What it takes to be the winners of the Outstanding Strategic Initiative Award 2018

What it takes to be the winners of the Outstanding Strategic Initiative Award 2018

On 22nd January 2018, Jerudong International School won the Outstanding Strategic Initiative Award sponsored by Pearson at the prestigious British International Schools Award (BISA). The ceremony took place at The Connaught Hotel in London where Mr Chris McGeorge collected the award on behalf of the...

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On 22nd January 2018, Jerudong International School won the Outstanding Strategic Initiative Award sponsored by Pearson at the prestigious British International Schools Award (BISA). The ceremony took place at The Connaught Hotel in London where Mr Chris McGeorge collected the award on behalf of the school.

Principal Barnaby Sandow said, “I am tremendously proud to hear that Jerudong International School has won this award. It highlights the presence of such an outstanding school in Brunei on a global platform – something we all can be proud of. It is also testimony to the dedicated students and hard working, inspirational teachers at JIS who have united to set up and create the ODC.”

The initiative for which the school has been shortlisted is their Outdoor Discovery Centre (ODC). Early in 2016, the School set aside 10,000m2 of land within the extensive campus. Part of the land is forested whilst in other sections the tropical heathland had been beaten back, leading the soil quality to be diminished. A group of teachers and students saw this and wanted to do something about it. The project to restore and use this area has been primarily student led.

Since May 2016 when the first boundary was established, this Outdoor Discovery Centre has now become a learning space of which the school community are very proud.

Initially, the students mapped the area and established the boundary. The baseline study and initial planning took place in June 2016 when students drew up a land use map of the area. Botanists from the nearby Universiti Brunei Darussalam assisted in identifying plants in the remaining areas of woodland. The students tested the soil and indigenous Bruneian saplings, such as the Simpur, were planted in the open areas.

Since September 2016, a group of students have met weekly, mentored by a local permaculture expert to focus on using garden waste in a composting project. The infrastructure for the ODC was developed with pathways, seating, signs and fencing being installed by the students, assisted by teachers. In April 2017, Earth Week presented the first opportunity to showcase the ODC to the local community in Brunei. The ODC was used as the backdrop and focus for the celebrations that week. Activities were arranged for the whole school and a range of local NGOs were invited to participate. Many of the local NGOs continue to be involved at the site. The school is delighted that the local community can participate in educating the students in this way.

Junior school students and Middle Years students visit the Outdoor Discovery Centre to discover more about the natural world and also to learn from projects older students are running. This includes curriculum-based topics and also after school, as part of the co-curricular sessions. Many of the school’s Duke of Edinburgh Award students have chosen to carry out their Service or Skills activities in the ODC. The School’s Eco-JIS recycling team are also currently looking into ways that they can use the ODC to help them recycle and upcycle waste. This was celebrated in October 2017 when Prince Edward and Sophie the Countess of Wessex paid a visit to the school. As patrons of the Duke of Edinburgh’s scheme, they congratulated the successful scheme participants and thanked the award leaders for providing the students with such wonderful opportunities.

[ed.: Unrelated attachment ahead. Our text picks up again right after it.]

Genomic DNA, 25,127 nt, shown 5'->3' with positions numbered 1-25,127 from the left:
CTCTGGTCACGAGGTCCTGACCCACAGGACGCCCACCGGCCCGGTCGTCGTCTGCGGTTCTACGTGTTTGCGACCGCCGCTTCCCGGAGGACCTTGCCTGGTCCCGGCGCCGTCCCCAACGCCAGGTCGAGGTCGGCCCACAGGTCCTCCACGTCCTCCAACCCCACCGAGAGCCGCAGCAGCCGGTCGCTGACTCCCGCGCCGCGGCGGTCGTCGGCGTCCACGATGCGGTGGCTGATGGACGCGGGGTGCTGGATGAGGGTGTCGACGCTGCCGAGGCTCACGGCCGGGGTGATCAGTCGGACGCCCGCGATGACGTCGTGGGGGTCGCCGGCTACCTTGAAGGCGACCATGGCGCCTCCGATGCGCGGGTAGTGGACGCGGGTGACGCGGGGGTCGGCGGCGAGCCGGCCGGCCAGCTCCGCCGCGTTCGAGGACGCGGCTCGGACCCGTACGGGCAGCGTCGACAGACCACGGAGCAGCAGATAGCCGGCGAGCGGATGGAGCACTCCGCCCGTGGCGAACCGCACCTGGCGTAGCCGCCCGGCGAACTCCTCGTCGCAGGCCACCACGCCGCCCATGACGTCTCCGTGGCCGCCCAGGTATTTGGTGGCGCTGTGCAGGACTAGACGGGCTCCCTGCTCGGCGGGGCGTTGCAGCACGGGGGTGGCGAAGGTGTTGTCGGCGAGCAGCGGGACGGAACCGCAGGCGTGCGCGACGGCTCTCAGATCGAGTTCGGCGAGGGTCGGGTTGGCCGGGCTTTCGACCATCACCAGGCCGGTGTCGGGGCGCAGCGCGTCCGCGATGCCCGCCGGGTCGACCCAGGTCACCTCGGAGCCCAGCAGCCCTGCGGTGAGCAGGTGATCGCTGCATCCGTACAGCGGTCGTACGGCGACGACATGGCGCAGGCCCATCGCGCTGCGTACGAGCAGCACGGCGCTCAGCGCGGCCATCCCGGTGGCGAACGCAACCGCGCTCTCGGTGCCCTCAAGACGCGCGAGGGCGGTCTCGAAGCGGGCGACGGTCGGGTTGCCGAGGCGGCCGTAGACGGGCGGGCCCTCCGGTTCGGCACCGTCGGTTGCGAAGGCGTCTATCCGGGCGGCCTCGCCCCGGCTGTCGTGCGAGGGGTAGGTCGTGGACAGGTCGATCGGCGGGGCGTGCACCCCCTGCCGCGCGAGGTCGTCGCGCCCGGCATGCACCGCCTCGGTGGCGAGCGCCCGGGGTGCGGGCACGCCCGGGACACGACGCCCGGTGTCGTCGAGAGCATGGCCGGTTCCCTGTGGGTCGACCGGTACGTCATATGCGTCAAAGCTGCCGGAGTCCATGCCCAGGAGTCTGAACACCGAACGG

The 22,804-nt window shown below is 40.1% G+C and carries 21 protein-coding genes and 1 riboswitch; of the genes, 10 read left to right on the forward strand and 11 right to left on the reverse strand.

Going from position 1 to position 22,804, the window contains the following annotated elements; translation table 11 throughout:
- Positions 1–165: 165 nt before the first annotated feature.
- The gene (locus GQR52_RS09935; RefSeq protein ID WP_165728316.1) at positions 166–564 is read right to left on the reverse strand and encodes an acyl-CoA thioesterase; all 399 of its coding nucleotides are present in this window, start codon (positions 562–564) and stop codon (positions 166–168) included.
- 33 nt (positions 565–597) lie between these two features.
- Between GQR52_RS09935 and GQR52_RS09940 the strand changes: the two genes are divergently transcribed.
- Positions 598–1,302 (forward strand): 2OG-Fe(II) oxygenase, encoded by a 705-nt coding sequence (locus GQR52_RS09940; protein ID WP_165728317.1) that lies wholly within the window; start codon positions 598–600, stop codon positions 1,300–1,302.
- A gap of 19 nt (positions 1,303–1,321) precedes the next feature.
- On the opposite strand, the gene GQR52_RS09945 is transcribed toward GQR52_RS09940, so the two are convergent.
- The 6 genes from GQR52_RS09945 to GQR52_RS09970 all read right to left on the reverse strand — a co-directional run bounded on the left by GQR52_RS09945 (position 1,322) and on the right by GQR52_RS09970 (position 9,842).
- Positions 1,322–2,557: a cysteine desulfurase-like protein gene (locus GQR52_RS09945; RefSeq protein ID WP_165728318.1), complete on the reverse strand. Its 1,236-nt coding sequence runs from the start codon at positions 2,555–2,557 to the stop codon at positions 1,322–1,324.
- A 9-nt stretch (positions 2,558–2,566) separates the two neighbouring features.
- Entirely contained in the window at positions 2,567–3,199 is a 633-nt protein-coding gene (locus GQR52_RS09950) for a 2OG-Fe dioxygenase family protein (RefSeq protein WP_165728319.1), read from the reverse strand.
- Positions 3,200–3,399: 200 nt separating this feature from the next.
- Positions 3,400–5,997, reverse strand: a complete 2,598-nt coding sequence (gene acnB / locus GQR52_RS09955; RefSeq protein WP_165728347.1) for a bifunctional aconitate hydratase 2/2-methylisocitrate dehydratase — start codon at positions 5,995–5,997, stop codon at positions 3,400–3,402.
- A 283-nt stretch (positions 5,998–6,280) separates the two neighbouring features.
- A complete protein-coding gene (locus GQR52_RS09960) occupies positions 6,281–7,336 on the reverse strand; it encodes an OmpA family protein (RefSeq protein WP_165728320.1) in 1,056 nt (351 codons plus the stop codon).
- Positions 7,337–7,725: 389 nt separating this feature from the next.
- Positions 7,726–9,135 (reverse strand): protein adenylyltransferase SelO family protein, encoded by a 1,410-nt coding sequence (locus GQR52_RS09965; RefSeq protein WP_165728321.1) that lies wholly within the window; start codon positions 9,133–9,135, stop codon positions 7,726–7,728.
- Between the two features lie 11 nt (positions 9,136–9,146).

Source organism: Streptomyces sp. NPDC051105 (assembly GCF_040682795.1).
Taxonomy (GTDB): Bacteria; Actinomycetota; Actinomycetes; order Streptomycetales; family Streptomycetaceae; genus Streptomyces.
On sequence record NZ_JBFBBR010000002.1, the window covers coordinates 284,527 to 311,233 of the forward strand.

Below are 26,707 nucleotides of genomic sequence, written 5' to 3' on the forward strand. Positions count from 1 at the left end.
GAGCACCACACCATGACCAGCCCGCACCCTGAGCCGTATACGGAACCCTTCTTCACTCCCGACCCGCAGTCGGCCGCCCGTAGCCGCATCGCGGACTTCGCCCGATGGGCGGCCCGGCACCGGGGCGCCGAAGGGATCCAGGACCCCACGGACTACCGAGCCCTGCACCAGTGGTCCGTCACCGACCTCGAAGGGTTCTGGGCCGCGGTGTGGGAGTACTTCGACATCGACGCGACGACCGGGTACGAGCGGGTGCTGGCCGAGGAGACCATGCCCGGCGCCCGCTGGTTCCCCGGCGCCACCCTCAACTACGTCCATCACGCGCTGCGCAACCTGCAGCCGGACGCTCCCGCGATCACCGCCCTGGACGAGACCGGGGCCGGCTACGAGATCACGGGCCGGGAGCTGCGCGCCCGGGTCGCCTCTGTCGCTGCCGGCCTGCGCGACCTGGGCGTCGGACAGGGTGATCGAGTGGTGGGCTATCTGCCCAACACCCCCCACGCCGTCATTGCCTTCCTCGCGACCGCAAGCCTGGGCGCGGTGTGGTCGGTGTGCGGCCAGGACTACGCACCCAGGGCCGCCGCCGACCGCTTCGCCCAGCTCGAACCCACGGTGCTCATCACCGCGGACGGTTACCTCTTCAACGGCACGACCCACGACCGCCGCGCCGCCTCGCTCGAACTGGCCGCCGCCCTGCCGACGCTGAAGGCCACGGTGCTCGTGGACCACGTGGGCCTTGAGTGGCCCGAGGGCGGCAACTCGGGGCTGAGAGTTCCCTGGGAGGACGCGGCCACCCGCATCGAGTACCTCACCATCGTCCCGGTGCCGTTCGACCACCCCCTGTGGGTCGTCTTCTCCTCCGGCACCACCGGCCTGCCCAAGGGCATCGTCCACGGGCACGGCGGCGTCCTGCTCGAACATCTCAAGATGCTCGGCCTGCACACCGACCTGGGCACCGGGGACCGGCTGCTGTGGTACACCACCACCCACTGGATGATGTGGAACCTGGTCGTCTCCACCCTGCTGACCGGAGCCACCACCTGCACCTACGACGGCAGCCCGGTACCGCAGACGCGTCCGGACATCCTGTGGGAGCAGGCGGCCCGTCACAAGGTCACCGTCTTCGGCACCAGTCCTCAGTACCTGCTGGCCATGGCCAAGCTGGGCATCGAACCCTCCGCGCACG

As Year 12 student, Shanie Chauhan (who volunteered to help in the ODC as part of her Gold Duke of Edinburgh Award), commented, “It has given me an overwhelming sense of accomplishment for everyone who was a part of it. I am especially pleased to know that the ODC will continue to grow and develop. I will be proud to be able to say that I witnessed the development from the very beginning. Working as part of a team of all ages has inspired me that when you have an idea and you truly believe in it, it will grow into something to be proud of. Going from a deserted space, the ODC has transformed into a unique learning facility for all ages and all the faculties of my school. From the sensory path, to the herb spirals and the compost area, these have all impacted many people from my school community and I’m glad to have been a part of it and will continue to be.”

The senior students are using the ODC in a variety of ways. For example, Physics students have an ongoing solar study to determine how to provide solar energy to the hub. Geography students are undertaking research into issues such as ‘What conditions promote the growth of the pioneer species Simpur?’ and ‘What factors affect the early stages of plant succession?’. Art students regularly visit the ODC as a source of inspiration for their work. The list is endless!

“We are genuinely proud that the Outdoor Discovery Centre has become an inspirational learning environment and will be an ongoing, living, developing legacy, which current students will leave behind for the students of JIS in the future. Human beings are like plants, we are all different and have different needs, but we grow better when we work together.”

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